Social Protection

Building social protection floors and comprehensive social security systems

One-UN National Social Protection Floor Teams

Updated by Victoria Giroud-Castiella on 25.02.2015

In April 2009, the UN System’s Chief Executives Board for Co-ordination (CEB) launched the Social Protection Floor Initiative. Endorsed by UN Member States at the Rio +20 Conference on Sustainable Development, and supported by the G20 and many other fora, the Initiative garnered significant attention and momentum. 

UN-wide implementation was given a boost in June 2012 when governments, employers, and workers adopted the path-breaking ILO Recommendation Concerning National Floors of Social Protection (No. 202) in 2012.

The UNDG Chair, Helen Clark, and ILO Director General, Guy Ryder, requested all UN Resident Co-ordinators and UN Country Teams to consider a number of specific steps to advance this work (Letter from UNDG Chair and ILO Director General to all UN Resident Co-ordinators and UN Country Teams):

1. Building, or where they already exist, strengthening One UN national social protection floor teams, which should include committed UN organization representatives, relevant national stakeholders, and development partners.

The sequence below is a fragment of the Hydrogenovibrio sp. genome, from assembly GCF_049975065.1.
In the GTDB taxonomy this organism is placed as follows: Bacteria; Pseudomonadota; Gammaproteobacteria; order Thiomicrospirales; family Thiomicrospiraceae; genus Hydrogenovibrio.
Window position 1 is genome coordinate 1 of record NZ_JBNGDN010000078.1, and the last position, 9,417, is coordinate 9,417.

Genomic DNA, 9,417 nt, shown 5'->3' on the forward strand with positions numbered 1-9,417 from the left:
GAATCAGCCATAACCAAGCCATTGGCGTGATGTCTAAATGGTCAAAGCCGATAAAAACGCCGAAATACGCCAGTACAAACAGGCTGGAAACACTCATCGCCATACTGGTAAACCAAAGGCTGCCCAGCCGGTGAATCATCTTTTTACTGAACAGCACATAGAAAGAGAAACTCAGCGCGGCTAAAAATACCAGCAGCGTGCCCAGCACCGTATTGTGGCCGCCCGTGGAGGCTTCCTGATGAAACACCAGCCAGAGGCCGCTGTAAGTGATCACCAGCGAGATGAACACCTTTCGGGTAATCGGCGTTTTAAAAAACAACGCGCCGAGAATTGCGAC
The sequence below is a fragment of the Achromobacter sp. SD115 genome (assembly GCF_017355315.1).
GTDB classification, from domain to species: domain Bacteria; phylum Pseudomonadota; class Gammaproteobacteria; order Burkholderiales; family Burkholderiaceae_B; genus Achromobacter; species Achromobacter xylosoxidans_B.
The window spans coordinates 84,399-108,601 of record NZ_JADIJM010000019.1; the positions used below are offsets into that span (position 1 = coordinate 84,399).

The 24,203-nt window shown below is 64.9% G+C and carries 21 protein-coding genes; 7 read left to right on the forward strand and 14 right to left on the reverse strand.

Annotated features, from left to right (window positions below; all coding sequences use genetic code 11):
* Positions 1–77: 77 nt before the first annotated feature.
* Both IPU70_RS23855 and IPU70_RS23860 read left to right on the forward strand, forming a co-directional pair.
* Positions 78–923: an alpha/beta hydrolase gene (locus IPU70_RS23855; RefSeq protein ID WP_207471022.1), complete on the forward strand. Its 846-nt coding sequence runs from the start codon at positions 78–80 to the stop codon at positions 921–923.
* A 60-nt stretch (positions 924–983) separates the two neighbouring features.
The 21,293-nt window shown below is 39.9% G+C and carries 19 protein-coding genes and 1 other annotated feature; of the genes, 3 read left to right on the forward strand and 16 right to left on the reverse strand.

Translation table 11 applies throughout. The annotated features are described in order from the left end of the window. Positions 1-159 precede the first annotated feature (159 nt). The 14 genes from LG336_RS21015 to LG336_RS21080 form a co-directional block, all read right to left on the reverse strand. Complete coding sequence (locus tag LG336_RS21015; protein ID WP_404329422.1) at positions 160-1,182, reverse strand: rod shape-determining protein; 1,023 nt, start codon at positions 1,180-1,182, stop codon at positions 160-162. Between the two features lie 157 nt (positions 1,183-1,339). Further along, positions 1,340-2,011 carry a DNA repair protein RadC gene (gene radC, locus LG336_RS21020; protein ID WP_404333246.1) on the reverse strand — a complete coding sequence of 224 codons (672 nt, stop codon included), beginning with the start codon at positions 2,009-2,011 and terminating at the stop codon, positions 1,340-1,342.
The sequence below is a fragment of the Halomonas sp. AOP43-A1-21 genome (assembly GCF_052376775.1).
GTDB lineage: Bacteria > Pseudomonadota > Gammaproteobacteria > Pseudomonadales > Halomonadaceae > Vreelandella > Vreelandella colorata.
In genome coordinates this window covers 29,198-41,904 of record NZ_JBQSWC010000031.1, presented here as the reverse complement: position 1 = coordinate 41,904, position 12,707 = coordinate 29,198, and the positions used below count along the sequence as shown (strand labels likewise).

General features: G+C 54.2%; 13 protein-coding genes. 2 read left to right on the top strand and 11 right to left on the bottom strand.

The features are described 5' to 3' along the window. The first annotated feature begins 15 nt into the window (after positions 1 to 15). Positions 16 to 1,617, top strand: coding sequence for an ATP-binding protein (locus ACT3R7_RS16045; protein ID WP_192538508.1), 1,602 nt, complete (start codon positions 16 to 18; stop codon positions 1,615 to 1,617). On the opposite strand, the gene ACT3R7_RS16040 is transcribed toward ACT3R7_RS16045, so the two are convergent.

2. Supporting national dialogues, including within Governments, on potential options for designing and implementing locally appropriate Social Protection Floors (SPFs), consistent with relevant provisions in the ILO Recommendation, and related initiatives - such as WHO’s work on universal health coverage and existing national development priorities and strategies.

3. Assisting countries to undertake analysis of social protection needs and gaps, optional measures which would close these gaps, tools to monitor progress, and possible sources of financing, with the hope of increasing floors over time.

4. In the context of preparing United Nations Development Assistance Frameworks (UNDAFs), promoting SPFs as instruments to advance inclusive and sustainable development.

5. Working with national statistical offices to strengthen their ability to collect the data needed to analyse social protection needs and existing provisions, disaggregated by factors such as gender, age, and geographical locality. Promote an efficient and co-ordinated UN country teams approach to data collection and capacity support.

For more information contact the ILO social protection specialists or